Wood work is a termed used in arts and crafts to describe the process and produce of wooden crafts. There are several different methods of woodwork which can be used to create different objects and effects for decorative and functional purposes.Wood Working
Wood working is the most accessible and common form of craft involving wood. Wood working is described as building, making or carving objects from wood. Wood working and carvings have been created by mankind for thousands of years as it requires little skill to get started using simple tools or implements.
Woodworking involves different disciplines such as joinery and carpentry and other specialised production jobs. In arts and crafts a lot of wood work produce is known as cabinet making. Cabinet making not only involves the making of cabinets but also shelving, cupboards, furniture and other decorative items for storage.Wood Burning
Wood burning is also known as pyrography and involves the controlled use of heated implements on wooden surfaces to create decorative patterns and marks.
Wood burning has been practiced throughout history by different cultures. Traces of wood burning activity have been discovered in Egypt and Africa dating back centuries. The process has changed little over time as its simplicity is the key to its effectiveness.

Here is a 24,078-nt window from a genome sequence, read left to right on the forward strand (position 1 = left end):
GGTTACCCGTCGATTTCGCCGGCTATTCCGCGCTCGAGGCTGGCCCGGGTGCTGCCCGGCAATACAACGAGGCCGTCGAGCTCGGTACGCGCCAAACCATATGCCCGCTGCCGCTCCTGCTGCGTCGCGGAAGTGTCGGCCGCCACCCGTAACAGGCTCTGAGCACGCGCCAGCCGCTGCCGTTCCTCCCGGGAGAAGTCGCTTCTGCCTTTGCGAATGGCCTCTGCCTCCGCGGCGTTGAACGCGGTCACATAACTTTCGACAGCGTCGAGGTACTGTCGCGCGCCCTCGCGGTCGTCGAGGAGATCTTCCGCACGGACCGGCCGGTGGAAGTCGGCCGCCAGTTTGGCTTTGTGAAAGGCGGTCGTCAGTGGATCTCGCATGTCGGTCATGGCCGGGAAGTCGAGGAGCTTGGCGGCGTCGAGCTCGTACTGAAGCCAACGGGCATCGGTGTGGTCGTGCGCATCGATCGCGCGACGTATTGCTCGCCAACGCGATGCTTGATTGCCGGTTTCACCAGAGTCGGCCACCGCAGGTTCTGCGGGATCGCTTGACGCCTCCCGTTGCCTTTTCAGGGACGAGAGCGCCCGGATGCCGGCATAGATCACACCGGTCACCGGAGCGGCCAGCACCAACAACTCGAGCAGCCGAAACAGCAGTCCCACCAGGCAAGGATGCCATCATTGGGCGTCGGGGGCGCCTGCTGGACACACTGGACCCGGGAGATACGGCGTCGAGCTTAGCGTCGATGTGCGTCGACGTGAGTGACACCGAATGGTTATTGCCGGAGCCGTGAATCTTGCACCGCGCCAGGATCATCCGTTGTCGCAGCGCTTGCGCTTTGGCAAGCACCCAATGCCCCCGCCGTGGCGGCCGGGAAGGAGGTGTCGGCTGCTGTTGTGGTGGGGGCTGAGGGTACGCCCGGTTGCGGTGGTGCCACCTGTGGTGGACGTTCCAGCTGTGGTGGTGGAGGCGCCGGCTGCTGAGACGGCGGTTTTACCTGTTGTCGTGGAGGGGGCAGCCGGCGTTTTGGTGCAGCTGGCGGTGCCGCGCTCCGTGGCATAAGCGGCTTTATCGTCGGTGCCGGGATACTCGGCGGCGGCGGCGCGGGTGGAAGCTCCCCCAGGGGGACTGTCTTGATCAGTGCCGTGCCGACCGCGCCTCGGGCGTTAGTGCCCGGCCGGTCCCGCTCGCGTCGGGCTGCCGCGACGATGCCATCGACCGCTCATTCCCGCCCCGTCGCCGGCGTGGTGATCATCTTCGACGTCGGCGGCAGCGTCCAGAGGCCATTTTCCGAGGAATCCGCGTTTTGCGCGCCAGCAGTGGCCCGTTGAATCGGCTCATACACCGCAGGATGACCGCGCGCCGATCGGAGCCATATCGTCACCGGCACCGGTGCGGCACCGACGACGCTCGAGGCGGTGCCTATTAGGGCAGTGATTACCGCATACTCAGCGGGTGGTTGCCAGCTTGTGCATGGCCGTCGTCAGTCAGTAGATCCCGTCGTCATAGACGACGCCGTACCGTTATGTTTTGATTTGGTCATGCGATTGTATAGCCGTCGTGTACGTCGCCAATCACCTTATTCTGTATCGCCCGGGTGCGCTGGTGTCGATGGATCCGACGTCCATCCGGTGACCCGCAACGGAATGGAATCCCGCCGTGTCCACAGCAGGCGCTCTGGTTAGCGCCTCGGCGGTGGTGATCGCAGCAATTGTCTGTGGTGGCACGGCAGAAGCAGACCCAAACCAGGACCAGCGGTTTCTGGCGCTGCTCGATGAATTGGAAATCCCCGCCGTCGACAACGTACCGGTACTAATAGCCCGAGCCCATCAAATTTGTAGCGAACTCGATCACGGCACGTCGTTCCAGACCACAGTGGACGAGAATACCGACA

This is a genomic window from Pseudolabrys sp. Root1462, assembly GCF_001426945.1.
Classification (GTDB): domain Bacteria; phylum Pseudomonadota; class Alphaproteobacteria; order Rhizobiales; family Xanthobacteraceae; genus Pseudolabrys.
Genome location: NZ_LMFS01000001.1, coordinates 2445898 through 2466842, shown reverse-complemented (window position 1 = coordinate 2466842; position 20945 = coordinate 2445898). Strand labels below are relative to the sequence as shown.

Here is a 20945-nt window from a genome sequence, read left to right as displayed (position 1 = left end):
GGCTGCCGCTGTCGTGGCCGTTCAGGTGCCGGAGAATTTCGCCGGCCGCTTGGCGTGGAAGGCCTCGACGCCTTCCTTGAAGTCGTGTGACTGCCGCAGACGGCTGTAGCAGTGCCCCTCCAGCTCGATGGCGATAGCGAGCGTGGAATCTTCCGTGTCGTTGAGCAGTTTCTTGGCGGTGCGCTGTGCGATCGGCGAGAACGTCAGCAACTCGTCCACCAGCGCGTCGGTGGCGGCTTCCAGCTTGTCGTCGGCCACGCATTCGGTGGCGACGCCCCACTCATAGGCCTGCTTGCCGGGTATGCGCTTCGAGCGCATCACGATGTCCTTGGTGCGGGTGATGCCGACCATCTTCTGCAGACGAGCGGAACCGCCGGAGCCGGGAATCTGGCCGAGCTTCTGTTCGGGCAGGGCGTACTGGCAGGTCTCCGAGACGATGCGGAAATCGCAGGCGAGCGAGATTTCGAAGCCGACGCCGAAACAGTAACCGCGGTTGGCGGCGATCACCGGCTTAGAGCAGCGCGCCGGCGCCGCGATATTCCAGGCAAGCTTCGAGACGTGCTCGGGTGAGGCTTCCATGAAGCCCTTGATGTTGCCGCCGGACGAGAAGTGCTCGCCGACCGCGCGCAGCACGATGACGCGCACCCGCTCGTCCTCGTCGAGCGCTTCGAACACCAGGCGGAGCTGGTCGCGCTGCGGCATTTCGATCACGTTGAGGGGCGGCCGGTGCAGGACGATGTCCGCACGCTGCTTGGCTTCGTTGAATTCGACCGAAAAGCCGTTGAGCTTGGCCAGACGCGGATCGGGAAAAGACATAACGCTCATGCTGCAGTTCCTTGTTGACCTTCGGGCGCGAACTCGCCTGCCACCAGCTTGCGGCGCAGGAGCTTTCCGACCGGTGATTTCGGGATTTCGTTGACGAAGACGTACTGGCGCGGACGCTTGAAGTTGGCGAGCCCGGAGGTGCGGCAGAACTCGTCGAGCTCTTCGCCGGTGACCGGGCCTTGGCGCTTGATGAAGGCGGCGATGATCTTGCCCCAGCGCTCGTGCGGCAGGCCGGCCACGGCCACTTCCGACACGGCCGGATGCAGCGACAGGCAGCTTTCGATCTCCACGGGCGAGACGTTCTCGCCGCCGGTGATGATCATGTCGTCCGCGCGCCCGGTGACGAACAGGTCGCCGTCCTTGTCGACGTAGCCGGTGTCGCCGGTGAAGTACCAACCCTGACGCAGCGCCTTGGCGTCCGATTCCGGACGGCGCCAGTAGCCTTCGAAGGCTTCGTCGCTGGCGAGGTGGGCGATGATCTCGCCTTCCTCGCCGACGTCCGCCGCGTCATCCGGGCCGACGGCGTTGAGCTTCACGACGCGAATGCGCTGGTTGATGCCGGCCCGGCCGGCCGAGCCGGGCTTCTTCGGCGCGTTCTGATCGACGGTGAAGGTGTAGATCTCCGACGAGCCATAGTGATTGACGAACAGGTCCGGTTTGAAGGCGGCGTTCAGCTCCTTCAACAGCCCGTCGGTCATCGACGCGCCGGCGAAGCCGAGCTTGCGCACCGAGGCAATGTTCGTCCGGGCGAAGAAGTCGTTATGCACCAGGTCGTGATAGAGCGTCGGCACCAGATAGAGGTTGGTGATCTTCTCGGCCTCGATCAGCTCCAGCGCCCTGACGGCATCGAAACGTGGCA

Notable innovations include the introduction of using water based paint to add definition (such as tinting and shade) during the late nineteenth century. In the early twentieth century electrical methods were introduced for etching finer detail with great success.Wood Turning
Wood turning involves turning pieces of wood on a lathe or a similar object whilst carving them with blades to create intricate patterns and effects.
Similar to other forms of wood work wood turning has been practiced for centuries throughout different cultures. Origins of woodturning can be traced back over two thousand years ago to ancient Egypt. Using primitive lathes operated with ropes craftsmen were able to etch designs into the surface of wood. With later innovations the system became more sophisticated up until the arrival of the modern day lathe.
In woodturning there are two essential main forms of woodturning called spindle turning and face plate turning. During spindle turning the grain of the wood is placed lengthwise alongside the bed of the lathe. In faceplate turning the grain of the wood is held at a ninety degree angle allowing control from a different point.
Depending on which method is used different effects can be achieved. Faceplate turning is effective for producing bowls, platters and other curved objects. Different methods are also better for different consistencies of wood to preserve the quality.